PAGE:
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The Changing role of women in Britain since 1900.

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Introduction

The Changing role of women in Britain since 1900. GCSE history Coursework Target 1: How useful is source A as evidence about attitudes towards suffragettes in 1908? Explain your answer using source and knowledge from your studies. The attitudes towards suffragettes in 1908 were mixed; everyone had their own opinions of them. Some people were very supportive on what they were doing and some of them had a very negative response. In source A there is a picture of a 'suffragette demonstrations in London 1908'. Underneath the source the source it states "Mrs Emmeline Pankhurst leading a demonstration which 200,00 people are said to have attended." This source does not give enough evidence to prove this statement. I explain why. In this picture it shows me the suffragettes having a peaceful demonstration they are smiling and at the same time getting what they want to say across, from my knowledge and understanding suffragettes were seen as violent and they were seen as a very confrontational group. In the source booklet under The WSPU- the suffragettes it tells me that In 1903 Emmeline Pankhurst and her daughters formed a breakaway group called the Women's social and political union (WSPU), that was to campaign for the parliamentary vote for women on the same terms as it was granted to men, or would be in the future, their motto was "deeds not words" yet the photo paints a different picture. ...read more.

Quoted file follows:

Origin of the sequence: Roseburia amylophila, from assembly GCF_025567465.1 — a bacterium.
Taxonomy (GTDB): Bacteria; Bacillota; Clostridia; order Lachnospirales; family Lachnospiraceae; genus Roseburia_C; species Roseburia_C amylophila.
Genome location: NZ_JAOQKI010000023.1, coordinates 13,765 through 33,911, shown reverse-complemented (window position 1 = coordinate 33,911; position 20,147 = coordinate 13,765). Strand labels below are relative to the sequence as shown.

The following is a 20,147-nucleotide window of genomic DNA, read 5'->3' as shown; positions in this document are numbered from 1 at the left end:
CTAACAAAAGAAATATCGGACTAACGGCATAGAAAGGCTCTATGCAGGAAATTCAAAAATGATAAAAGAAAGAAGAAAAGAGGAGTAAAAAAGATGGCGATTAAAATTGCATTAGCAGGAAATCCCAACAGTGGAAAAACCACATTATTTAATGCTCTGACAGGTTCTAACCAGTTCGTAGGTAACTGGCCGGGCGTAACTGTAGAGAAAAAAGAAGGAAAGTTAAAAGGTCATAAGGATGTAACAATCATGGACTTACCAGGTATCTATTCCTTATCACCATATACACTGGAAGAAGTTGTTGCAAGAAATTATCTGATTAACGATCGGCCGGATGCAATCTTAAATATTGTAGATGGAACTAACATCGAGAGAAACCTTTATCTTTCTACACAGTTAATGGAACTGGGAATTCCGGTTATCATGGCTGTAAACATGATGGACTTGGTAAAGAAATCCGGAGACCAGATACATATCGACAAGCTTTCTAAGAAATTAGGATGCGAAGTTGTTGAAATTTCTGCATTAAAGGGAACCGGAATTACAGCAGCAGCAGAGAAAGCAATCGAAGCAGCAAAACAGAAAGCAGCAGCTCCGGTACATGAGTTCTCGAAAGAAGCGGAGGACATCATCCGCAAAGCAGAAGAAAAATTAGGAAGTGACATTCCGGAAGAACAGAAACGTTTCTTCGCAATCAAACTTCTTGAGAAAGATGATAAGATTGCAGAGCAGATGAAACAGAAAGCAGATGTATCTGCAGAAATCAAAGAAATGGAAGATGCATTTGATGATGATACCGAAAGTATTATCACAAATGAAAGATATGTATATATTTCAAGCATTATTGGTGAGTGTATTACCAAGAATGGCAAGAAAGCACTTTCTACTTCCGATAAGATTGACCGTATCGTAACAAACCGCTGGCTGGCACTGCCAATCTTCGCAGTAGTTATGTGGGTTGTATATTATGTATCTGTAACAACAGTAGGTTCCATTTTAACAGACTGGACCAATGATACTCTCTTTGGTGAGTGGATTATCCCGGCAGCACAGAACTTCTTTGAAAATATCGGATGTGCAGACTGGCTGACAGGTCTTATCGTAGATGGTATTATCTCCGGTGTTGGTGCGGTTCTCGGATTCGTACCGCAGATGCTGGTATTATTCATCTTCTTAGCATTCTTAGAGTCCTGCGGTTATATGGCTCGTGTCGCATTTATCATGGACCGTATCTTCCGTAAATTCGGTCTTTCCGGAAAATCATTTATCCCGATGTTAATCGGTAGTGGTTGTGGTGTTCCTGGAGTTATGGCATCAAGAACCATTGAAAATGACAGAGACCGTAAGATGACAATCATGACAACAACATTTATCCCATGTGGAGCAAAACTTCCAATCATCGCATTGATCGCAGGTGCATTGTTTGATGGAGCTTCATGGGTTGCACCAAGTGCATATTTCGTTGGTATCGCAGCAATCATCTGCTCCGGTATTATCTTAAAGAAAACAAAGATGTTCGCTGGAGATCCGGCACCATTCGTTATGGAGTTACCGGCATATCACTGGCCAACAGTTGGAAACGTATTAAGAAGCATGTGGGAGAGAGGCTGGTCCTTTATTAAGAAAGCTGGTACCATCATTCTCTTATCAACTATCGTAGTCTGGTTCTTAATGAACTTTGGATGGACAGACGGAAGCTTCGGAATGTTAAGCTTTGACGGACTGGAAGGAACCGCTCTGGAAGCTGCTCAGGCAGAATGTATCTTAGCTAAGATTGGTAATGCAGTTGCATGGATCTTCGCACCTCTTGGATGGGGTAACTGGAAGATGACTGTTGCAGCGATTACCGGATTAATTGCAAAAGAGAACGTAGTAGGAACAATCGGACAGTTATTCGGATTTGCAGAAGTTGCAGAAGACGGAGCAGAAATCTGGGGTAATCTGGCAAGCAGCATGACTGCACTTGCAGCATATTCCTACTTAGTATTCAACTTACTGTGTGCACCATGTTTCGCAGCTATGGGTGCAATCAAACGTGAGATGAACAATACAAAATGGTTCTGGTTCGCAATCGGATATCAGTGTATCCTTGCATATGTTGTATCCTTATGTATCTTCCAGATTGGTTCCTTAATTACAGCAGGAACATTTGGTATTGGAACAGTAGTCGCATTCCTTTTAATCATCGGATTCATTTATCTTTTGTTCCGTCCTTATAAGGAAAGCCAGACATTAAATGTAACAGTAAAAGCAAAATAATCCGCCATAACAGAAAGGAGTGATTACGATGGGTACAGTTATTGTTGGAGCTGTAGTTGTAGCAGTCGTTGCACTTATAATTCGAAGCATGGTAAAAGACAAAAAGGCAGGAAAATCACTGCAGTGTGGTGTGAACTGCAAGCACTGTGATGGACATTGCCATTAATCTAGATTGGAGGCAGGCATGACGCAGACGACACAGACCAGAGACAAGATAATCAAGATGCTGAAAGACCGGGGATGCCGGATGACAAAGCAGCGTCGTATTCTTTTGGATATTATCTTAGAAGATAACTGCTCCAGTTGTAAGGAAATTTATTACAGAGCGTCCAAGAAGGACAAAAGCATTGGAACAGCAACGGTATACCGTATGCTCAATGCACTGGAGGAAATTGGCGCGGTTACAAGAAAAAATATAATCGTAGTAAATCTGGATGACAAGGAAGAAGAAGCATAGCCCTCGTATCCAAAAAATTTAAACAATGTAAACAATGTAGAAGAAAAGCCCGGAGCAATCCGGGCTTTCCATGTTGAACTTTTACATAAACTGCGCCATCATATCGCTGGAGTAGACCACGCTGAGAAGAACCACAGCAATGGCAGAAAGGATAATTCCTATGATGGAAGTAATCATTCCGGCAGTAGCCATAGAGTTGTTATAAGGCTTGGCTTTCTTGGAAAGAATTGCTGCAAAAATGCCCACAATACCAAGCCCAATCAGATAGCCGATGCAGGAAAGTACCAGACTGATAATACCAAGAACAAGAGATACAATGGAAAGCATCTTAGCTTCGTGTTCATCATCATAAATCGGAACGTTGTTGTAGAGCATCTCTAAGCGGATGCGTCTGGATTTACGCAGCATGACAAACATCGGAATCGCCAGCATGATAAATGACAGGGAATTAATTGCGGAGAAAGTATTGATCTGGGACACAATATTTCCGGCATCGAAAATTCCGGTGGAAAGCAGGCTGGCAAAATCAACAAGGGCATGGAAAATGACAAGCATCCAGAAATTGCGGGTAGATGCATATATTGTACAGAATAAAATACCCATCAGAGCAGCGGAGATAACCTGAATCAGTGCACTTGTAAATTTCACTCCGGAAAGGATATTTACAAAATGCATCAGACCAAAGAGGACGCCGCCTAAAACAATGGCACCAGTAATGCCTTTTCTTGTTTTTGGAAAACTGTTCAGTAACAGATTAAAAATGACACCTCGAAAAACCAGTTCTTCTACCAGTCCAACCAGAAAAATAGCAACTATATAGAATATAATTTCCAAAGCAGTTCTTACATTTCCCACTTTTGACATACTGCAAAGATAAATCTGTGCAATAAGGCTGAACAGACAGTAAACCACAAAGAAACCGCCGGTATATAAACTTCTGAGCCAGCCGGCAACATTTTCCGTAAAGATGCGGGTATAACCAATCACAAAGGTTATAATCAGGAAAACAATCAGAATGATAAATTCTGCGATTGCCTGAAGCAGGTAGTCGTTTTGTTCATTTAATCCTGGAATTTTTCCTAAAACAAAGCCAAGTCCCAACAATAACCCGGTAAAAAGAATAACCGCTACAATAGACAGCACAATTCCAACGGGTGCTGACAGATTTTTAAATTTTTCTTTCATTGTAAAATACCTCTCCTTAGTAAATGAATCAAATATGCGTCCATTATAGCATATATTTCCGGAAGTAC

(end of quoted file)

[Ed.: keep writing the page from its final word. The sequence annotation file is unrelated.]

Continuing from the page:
Middle

Also in the first passage it states "It was a picture of shameless recklessness". This makes the women look disgraceful and outrageous. In Passage two the first four lines say, " One campaigner sprawled in the mud to the obvious disgust of decent men and the obvious delight of others". This gives me the idea that some people found it a revolting and thought they were shameful, but yet some people saw it a something very positive. This source is very negative towards the suffragettes and makes them appear violent and shameful. This really affected the way people viewed the suffragettes. Source E is in favour of the suffragettes and are for the vote for women. This source is a postcard issued by the suffragettes in 1910. This postcard shows what a women may be, such as a mayor, a mother a doctor or even a teacher and still not have vote, then goes on to show what a man may be, such as a convict a lunatic, unfit for service or even a drunkard but yet still get the vote. Women were put in a lower category then these types of men; Suffragettes saw this as an insult. However I feel that both Source D and Source E are very reliable for investigating people's attitudes towards the campaign, but I think the most common attitude towards the suffragettes at that time was Source D. ...read more.

Conclusion

Many women had witnessed the suffering and anguish of men of men as they had not seen in the previous wars and had also worked side by side with comrades and friends. It was inevitable that this would start to change mutual perceptions of and the granting of the votes at last (to women over thirty) seemed totally appropriate." This gives me the impression that people did see the women working really due to the war and did all they could to gain the vote and the only resort and the most appropriate was to give them the vote. In Source 19; Page 66 we are shown a female tram driver it does not give us a date but it shows it shows us that women were enthusiastically involved in a man's role. This acts helped change the way people viewed suffragettes. Before most people attitudes were biased towards giving women the vote, but after the war people attitudes change and However in 1918 the barrier against women's suffrage was broken and a partial victory won, under the Representation of the People Act, women over 30 years of age were given the parliamentary vote if they were householders, the wives of householders, occupiers of property with an annual rent of �5 or more. About 8.5 million women were put under this new law. It was not until ten years later, however, that all women could vote on equal terms with men, at the age of 21 and over, the new bill becoming law on July 2, 1928. ...read more.

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